Pallatsis. A Special Place in Lekwungen Tradition

By Grant Keddie. For the Indigenous Lekwungen of greater Victoria there are two special places associated with the acquiring of spirit power. One is at the Gorge waterfalls under the Tillicum bridge and one here in the downtown core of Victoria. This is the location of Songhees Point – the rocks sticking out into Victoria Harbour across from Laurel Point. Pallatsis (p’alac’as) “place of cradle” is the name given by Songhees Sophie Micheal and Ned Williams for Songhees Point In traditional culture the natural and supernatural worlds are inseparable; each is intrinsically a part of the other. Pallatsis, was a sacred place where people deposited the cradles of children who had reached the walking stage and put there to ensure … Continue reading “Pallatsis. A Special Place in Lekwungen Tradition”

Victoria’s Early Hospital Properties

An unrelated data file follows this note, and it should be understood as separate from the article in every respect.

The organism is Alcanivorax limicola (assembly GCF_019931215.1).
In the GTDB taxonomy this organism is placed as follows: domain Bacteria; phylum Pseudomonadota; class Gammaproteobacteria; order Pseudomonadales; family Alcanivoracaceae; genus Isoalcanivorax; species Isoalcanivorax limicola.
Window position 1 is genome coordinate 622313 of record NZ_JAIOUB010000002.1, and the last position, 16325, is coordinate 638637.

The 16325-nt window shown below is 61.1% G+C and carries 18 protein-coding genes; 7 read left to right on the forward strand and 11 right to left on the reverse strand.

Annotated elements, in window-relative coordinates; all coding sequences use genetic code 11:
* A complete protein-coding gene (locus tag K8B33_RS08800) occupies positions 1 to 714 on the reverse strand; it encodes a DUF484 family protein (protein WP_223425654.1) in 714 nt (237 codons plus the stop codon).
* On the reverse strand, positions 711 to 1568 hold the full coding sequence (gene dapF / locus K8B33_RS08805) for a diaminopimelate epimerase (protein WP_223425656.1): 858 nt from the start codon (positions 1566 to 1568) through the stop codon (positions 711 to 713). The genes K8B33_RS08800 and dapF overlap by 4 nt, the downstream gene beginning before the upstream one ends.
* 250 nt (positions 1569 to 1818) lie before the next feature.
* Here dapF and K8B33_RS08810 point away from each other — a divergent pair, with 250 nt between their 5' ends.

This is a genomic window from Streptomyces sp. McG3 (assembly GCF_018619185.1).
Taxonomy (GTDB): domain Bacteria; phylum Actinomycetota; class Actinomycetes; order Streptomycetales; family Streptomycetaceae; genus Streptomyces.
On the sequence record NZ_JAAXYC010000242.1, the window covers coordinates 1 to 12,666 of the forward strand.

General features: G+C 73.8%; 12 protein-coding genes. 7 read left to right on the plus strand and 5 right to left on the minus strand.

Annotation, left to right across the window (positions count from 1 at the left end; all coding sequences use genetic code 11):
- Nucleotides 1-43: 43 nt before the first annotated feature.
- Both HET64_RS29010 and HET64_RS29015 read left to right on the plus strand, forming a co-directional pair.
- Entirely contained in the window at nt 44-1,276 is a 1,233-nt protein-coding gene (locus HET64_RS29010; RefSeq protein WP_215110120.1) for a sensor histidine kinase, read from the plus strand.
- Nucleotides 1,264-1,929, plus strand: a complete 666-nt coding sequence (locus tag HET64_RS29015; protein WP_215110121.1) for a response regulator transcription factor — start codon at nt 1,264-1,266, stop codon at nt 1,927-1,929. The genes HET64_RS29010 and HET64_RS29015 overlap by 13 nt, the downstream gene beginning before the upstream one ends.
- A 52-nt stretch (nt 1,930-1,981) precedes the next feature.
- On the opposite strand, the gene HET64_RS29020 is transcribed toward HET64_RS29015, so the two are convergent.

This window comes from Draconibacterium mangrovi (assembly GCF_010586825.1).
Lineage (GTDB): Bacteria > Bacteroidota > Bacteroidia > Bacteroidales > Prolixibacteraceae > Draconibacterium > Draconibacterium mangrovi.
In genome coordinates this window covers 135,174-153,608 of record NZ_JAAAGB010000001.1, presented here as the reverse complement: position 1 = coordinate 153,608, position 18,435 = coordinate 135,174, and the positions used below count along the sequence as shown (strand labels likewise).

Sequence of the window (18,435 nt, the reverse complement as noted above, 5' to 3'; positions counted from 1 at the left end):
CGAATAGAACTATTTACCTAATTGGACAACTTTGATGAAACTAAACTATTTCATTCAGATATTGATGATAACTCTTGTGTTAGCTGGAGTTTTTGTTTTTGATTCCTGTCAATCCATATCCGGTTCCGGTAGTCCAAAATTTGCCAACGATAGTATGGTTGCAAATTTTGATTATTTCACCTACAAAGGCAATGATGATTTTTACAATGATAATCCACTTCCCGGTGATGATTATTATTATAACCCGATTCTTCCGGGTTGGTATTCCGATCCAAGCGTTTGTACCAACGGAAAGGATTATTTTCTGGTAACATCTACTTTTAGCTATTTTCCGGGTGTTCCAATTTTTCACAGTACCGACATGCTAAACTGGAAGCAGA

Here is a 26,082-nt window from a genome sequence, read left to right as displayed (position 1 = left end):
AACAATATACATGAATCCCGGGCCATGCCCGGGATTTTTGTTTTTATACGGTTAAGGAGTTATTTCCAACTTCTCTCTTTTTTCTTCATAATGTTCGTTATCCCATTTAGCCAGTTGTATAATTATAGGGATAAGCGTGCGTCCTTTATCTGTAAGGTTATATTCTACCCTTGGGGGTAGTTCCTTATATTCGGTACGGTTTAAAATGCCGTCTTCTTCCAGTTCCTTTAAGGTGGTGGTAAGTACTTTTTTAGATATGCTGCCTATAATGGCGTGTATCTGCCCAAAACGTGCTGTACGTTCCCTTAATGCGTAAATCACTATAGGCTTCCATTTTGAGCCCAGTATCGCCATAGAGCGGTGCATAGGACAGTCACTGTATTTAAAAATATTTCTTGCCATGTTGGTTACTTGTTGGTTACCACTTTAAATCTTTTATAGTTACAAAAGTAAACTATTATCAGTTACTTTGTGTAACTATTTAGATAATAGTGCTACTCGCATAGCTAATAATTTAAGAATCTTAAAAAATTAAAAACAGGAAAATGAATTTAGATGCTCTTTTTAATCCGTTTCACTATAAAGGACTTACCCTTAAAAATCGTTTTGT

Originally published in Discovery: Friends of the Royal British Columbia Museum Quarterly Review, 19(3), 4-5. By Grant Keddie. Summer 1991. Introduction In the early 1850s, temporary locations – usually private homes – served as Victoria’s first public hospitals. People who were declared insane were put with prisoners in the Public Jail. In 1853, Governor James Douglas was ordered to construct what became Vancouver Island’s first real hospital, the Esquimalt Naval Hospital. It was established for wounded British veterans of the Crimean War. The Crimean soldiers never came, but the hospital eventually was used in Esquimalt as a naval hospital. In 1858, Reverend Edward Cridge argued that “We ought immediately to unite and found a hospital, and an asylum and having … Continue reading “Victoria’s Early Hospital Properties”